The physical environment
This analytical profile on the physical environment is structured as follows:
According to Swaziland Country Environmental Profile (2006), ecosystem biodiversity is threatened by lack of protection and land conversions, which are projected to halve the area of potential protection-worthy ecosystems. In addition, the country is projected to see the introduction of a very dry tropical forest type of ecosystem in the eastern part of the country, replacing half of the current subtropical ecosystem as a result of climate change.
Housing conditions vary greatly in rural and urban areas. More than two-thirds of households have access to improved water sources, and three in four households are within 15 minutes of their drinking water supply. About 73 per cent of urban households have water piped into their dwellings or yards, while about 23 per cent of rural households have direct piped water. Rural households also rely on public taps, surface water and dug-protected wells for their drinking water.
The SDHS (2007) also shows that in the urban area alone, sustainable access to improved water sources increased slightly from 89 per cent in 1997 to 91.9 per cent in 2007. The latest study by the Swaziland Water Services Corporations (SWSC) reveals that access to improved water stands at 95 per cent in 2009.
On the other hand, the SDHS indicates that sustainable access to safe drinking water in rural areas has been improving since 1997 from 40 per cent, to 54 per cent in 2007 and 59 per cent in 2009. Based on current commitment, it is anticipated that potable water supplies in rural areas will increase to 61 per cent by year-end 2010, through the installation of 60 micro (hand) pumps and the completion of three macro schemes. Projections are that by 2013, rural water supply will increase to 72.8 per cent.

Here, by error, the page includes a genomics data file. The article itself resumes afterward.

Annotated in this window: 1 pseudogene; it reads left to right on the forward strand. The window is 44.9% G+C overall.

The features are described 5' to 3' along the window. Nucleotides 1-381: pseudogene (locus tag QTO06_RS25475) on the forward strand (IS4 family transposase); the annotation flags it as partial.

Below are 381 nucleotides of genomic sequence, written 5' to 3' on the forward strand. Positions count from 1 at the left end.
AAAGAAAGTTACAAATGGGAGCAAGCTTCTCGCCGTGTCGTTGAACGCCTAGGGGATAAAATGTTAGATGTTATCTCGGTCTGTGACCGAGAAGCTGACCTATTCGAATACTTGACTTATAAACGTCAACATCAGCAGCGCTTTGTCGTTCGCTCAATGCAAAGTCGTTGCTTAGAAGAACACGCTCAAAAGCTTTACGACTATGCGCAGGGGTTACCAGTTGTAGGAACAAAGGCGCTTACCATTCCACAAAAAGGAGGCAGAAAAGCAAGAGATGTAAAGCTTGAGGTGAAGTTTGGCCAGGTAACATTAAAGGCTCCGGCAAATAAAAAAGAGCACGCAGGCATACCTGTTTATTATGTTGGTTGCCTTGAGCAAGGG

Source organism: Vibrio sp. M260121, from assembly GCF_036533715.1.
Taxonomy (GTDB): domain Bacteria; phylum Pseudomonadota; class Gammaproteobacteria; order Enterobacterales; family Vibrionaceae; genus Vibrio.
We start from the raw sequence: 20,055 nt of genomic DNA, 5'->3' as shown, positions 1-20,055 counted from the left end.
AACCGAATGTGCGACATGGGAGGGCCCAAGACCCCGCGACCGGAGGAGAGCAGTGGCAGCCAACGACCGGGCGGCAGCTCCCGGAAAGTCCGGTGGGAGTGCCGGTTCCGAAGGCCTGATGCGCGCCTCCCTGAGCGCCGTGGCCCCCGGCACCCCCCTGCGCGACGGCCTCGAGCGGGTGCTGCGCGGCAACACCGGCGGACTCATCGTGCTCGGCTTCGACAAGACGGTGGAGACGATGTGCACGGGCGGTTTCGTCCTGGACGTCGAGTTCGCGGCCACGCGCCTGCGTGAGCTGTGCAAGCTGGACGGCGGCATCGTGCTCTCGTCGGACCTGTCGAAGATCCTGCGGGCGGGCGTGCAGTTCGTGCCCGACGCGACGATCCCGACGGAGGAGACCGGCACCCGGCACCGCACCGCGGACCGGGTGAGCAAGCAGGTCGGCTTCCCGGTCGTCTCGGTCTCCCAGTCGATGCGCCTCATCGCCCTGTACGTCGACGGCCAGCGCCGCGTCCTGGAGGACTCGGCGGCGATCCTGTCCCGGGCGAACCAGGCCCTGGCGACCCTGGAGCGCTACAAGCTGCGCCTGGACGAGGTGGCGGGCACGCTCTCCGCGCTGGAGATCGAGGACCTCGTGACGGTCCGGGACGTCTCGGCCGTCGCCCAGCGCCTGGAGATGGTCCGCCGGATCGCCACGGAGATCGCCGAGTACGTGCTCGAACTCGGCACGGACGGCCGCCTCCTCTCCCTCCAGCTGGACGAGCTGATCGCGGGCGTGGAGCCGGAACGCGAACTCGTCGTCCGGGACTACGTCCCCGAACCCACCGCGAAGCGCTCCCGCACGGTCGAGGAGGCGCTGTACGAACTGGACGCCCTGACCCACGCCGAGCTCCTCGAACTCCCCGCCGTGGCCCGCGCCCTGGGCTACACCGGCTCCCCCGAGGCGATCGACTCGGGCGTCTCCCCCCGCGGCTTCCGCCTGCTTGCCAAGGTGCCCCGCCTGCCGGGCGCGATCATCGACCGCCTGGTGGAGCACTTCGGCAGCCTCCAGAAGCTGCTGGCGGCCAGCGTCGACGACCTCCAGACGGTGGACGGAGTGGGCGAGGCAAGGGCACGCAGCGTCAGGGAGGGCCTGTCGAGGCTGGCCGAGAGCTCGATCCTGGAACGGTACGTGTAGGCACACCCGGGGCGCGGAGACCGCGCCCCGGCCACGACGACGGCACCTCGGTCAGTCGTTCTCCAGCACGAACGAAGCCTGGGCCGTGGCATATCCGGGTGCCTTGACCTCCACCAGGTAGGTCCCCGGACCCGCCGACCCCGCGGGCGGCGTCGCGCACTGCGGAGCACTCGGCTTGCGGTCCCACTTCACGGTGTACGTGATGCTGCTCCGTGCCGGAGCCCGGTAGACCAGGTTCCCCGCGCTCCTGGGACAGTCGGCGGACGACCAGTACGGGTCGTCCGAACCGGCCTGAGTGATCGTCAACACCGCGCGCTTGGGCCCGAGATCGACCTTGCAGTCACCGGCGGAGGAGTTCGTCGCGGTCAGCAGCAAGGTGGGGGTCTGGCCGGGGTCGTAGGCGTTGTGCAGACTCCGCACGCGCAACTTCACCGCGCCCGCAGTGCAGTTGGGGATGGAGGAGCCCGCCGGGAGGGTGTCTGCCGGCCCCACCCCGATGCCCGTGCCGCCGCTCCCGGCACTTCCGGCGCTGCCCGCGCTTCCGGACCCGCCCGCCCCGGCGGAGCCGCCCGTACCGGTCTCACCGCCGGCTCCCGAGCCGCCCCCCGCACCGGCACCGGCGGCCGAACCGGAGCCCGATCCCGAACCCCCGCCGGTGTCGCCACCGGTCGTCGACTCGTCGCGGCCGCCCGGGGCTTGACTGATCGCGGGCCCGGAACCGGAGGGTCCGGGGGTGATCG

Groundwater quality in Swaziland is mostly suitable for domestic use, except in the Lowveld where occurrences of high salinity have been observed. However, contamination of groundwater sources is a potential threat to the future value of these resources. The most likely forms of contamination include bacteria, viruses, hydrocarbons, pesticides and nitrogen. On the other hand, access to sanitation in rural areas has improved significantly to 56.7 per cent from 45 per cent in 2005.
The Ministry of Health in collaboration with relevant stakeholders has more than doubled the construction rate of VIP latrines from 2000 to 2009. According to the Swaziland Country Environmental Profile (2006), production of solid waste is increasing, but Swaziland lacks adequate capacity and infrastructure to efficiently deal with waste management. A policy and legal framework were developed in 2005. Statistical data on waste generation and service are incomplete because not all urban areas are serviced, and rural information is largely missing.
Waste is weighed and licensed landfill records reviewed only sporadically. Reliable data on waste generation is needed to develop realistic and affordable waste-management plans. As described in the water supply section above, it is assumed that existing sanitation facilities are still in good working condition. In rural areas, some pit latrines last two to three years before needing replacement. This factor needs to be considered when compiling the percentage of households with improved toilet facilities.